Words of Courage and Friendship
Your Waterstones Books of the Month for April
As is tradition, our Overall winner of the Waterstones Children’s Book Prize, Kiran Millwood Hargrave’s The Girl of Ink & Stars, ascends to our choice of Children’s Book of the Month for April. Thursday night’s celebration of the very finest talent in children’s literature truly brought home the strength of writing for young people today, a renaissance that properly began with the likes of Philip Pullman’s Northern Lights over twenty years ago.
Children's Book of the Month
“Our booksellers have assuredly chosen a writer who delivers the whole package,” commented our Children’s Buyer Florentyna Martin on Kiran Millwood Hargrave’s victory. “A beautifully written and hugely imaginative story with a strong and loveable protagonist and a page-turning plot.”
When Isabella’s best friend Lupe vanishes into the vast forbidden forest of the island of Joya, as a cartographer’s daughter Isabella knows she is the only chance of bringing back Lupe alive. Joining the search party venturing into the island’s interior - a land brimming with monsters and legend - she must draw on every ounce of courage and knowledge she has to overcome the impossible.
Written with a remarkable empathy for character and story, The Girl of Ink & Stars marks the launch of an extraordinary new talent. As a Barbican Young Poet and a keen stage performer from her Footlights experience at Oxford University, Kiran Millwood Hargrave fuses lyricism and drama to create a truly arresting and lasting adventure.
Fiction Book of the Month
The arrival of Robert Seethaler’s A Whole Life back in 2013 heralded a singular literary voice, unafraid to present a meditative but soaring tale of consequence and solitude. Darker rhythms haunt The Tobacconist, Seethaler’s picaresque tale of Franz Huchel, a young Austrian who finds himself in the employ of a Viennese tobacconist during the preamble to the horrors of World War II.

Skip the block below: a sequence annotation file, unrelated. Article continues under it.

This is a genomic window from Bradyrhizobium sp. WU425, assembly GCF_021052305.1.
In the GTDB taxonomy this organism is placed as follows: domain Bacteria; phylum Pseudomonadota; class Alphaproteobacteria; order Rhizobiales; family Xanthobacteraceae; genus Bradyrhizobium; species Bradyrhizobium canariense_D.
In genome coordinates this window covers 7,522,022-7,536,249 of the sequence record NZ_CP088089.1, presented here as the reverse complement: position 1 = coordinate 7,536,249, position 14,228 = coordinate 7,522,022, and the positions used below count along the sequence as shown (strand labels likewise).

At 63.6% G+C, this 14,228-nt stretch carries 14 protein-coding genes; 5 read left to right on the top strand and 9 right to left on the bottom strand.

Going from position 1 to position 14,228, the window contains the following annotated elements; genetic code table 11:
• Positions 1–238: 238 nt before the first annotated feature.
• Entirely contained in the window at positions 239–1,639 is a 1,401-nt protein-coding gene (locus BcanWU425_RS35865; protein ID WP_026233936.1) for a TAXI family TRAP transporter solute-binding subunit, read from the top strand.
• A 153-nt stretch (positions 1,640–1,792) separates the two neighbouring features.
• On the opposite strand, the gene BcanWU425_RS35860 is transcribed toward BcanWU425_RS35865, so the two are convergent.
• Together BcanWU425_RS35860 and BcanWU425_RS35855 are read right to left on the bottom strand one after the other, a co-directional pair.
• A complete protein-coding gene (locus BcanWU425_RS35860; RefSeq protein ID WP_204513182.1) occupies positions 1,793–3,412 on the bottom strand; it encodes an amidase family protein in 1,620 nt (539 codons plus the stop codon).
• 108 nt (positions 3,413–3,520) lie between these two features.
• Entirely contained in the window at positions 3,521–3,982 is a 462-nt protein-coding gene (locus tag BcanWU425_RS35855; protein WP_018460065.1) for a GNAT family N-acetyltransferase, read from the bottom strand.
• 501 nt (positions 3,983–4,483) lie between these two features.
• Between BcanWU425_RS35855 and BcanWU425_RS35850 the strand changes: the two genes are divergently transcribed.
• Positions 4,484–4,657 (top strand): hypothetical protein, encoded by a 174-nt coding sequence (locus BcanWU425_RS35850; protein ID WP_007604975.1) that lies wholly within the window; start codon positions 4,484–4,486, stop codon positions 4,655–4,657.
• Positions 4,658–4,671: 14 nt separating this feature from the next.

It is a story of choices, of youthful ideals and worries gradually becoming eclipsed by the onrush of world event. As the grip of the Nazi regime beyond the tobacconist’s doors becomes ever more acute, the more Huchel seeks solace in the cultured civility of his workplace – not least in the influential patronage of a certain cigar-loving Professor Freud.
'Set at a time of lengthening shadows, this is a novel about the sparks that illuminate the dark: of wisdom, compassion, defiance and courage. It is wry, piercing and also, fittingly, radiant.' – The Daily Mail
Non-Fiction Book of the Month
East West Street’s win of last year’s prestigious Baillie Gifford Prize threw much-justified light on a pivotal moment in history. In what Daniel Finkelstein in The Times described as ‘a work of great brilliance… everything that happens is inevitable and yet comes as a surprise… in places I gasped, in places I wept,’ East West Street is both a history of atrocity and a relentless, brilliantly-pitched search for the truth.
Masterfully knitting together the intimacy of a family tragedy with the global stage of the Nuremberg trials, Sands’ own grandfather forms the author’s bridge to the origins of international human rights law. Hersch Lauterpacht and Rafael Lemkin are the two brilliant Polish-Jewish lawyers at the centre of the tale, figures whose definition of war crime will ultimately sentence the Nazi lawyer who tore apart not just Sands’ family, but the lives of untold thousands of others.
'A monumental achievement: profoundly personal, told with love, anger and great precision.' - John le Carré
Thriller of the Month
A private aircraft, soaring out into the foggy evening sky of Martha’s Vineyard, provides the transport of doom for a clutch of passengers who will all, bar just two, soon perish after the plane falls from the sky.
Thus begins Noah Hawley’s superlative, drum-tight whodunit Before the Fall, our choice for April’s Thriller of the Month: as we will discover, almost everyone aboard was the target of someone else’s grudge, grudges deep enough to perhaps inspire murder. With a rumour mill driven by a rabidly-opportunistic news anchor, misfit survivor Scott Burroughs emerges as a key suspect: however, in the expert hands of Fargo show-runner Hawley, the truth will prove rather more elusive. Superb, rounded characterisation and a first-class plot effortlessly fold together to produce a truly satisfying read.
“This is a brilliantly sharp and intelligent thriller… with a depth of characterisation not unlike The Corrections by Jonathan Franzen. Hawley has written four previous novels. If they’re anything like this, I’ll be reading them all.” – The Evening Standard
Congratulations once again then to Kiran for her well-deserved win and as always, we look forward to bringing you more of our recommended reading in May.